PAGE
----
Read more about the SS Moyie...
Once on board, you will be immersed in the old days when ladies’ dresses swept around their ankles and men wore woolen suits and always a hat.
You can tour her decks and her state rooms, including the elegant Ladies Salon, or go down below and look at all the cargo and the great coal red engine in her belly. Storyboards at street level describe the scope and scale of the restorations that are still ongoing today. If you hear her whistle blow, someone has succumbed to the message on the little sign “Blow the whistle, $5.” Show me a kid of any age, anywhere, who could resist that whistle cord!
The sternwheeler is open daily for self-guided tours from Mother’s Day through to Thanksgiving weekend. She is also home to the Kaslo Visitors Centre. The Moyie is located at 324 Front Street, Kaslo. For more information see www.klhs.bc.ca or phone/fax 250-353-2525.
Kootenay Star Mining Museum
402 Front St, Kaslo BC (beneath Teresa’s Coffee Shop)
Kootenay Star Mining Museum is little museum, right in the middle of Front Street, celebrates an era when hard, hard work, and unimaginable risk, was the norm for most people. At its founding, Kaslo was the gateway to the “mining metropolis of the world”; a time when fortunes were made and lost in a day.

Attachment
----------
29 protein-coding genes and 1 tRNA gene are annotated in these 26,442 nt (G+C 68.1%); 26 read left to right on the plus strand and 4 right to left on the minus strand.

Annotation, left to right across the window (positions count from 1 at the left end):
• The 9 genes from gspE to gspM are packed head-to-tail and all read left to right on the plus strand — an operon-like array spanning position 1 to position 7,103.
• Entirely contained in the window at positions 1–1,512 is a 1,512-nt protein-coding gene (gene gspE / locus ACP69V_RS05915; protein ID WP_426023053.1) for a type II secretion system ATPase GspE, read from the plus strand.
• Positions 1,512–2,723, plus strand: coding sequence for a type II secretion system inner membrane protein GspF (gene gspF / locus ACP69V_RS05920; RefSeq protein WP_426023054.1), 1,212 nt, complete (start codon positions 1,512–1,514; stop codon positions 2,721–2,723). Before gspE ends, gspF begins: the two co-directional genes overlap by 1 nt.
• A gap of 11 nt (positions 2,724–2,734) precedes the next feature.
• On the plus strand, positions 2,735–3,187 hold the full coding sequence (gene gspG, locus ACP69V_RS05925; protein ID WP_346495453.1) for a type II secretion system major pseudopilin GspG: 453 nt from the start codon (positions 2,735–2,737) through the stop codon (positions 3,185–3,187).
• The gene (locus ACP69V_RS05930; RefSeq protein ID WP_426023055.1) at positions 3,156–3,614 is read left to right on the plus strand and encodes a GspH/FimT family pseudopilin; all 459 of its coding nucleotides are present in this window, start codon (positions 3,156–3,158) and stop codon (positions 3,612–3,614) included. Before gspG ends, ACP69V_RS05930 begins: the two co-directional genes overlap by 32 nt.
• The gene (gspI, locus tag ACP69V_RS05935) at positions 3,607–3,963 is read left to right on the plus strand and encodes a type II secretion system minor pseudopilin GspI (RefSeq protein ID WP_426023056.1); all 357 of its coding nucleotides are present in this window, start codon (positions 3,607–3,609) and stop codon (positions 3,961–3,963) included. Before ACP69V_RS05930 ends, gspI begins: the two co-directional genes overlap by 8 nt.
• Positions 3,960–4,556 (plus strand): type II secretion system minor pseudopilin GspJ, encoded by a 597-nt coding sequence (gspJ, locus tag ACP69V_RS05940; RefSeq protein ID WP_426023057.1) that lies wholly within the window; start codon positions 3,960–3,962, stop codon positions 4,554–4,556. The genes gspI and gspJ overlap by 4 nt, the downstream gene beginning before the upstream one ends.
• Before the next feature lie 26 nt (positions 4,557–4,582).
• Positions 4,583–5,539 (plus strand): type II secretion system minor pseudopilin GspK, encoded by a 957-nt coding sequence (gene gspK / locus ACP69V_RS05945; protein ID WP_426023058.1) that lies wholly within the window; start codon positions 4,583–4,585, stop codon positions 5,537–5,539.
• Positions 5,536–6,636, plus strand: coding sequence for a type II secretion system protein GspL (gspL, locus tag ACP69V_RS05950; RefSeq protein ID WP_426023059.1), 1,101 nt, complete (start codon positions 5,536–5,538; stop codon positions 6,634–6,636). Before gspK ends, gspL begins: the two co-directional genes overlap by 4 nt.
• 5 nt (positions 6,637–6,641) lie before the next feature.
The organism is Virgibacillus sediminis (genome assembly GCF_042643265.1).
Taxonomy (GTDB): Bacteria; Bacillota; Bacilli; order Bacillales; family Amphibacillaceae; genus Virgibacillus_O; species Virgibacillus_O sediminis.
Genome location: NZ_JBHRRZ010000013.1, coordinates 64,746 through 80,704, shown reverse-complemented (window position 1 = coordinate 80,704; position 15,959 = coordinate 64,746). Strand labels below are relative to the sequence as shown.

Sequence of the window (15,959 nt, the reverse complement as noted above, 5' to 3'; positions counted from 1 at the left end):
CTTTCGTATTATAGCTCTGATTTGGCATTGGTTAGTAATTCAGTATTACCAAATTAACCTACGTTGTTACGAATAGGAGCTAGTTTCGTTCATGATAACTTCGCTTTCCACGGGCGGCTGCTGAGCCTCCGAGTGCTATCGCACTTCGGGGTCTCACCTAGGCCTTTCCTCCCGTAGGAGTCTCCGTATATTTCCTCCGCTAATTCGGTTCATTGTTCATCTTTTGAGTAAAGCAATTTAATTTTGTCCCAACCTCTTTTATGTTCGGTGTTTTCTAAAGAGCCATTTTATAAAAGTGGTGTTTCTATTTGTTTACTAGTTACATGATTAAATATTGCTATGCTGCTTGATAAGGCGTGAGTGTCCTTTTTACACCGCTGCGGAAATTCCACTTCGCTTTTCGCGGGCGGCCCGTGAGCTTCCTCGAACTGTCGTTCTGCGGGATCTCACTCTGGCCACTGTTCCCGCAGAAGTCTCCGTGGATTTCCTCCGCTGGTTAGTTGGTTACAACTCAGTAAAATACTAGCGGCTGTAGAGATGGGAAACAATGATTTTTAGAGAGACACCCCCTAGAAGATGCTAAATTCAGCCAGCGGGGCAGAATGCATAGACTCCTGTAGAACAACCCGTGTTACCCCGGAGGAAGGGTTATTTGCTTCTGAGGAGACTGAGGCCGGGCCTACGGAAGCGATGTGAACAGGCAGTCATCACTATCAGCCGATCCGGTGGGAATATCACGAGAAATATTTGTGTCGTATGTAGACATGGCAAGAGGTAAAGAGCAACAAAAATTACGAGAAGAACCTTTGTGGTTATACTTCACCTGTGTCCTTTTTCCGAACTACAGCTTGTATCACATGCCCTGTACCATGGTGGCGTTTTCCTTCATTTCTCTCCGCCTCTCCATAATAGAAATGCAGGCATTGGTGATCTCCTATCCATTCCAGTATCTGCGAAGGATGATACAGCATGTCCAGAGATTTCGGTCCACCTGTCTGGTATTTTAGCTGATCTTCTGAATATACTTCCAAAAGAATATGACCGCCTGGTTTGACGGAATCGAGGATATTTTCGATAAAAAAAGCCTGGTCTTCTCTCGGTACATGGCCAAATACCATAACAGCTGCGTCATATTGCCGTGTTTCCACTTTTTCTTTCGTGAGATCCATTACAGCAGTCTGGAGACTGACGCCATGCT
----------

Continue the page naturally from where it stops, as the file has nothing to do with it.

Hundreds of old tools from the boomtown years are on display – also mining machines, assaying paraphernalia and mineral samples, and miners’ gear. At the back, there is one room devoted to the early days of forestry. Axes of different shapes and sizes, and crosscut saws cover the walls. A stump in the middle of the room bristles with some of the first power saws ever used for falling trees and bucking timber. Imagine hefting any one of these monstrous old chainsaws in the saw room.
Photos and ephemera and even personal items from Kaslo’s early years are displayed on the walls and in cabinets – medicine bottles, spectacles, a restaurant menu, a photo of horses wearing snowshoes… After your visit, enjoy the warm atmosphere at Teresa’s, a unique coffee shop above the museum, which serves homemade delectables, sandwiches, espresso coffees and ice cream.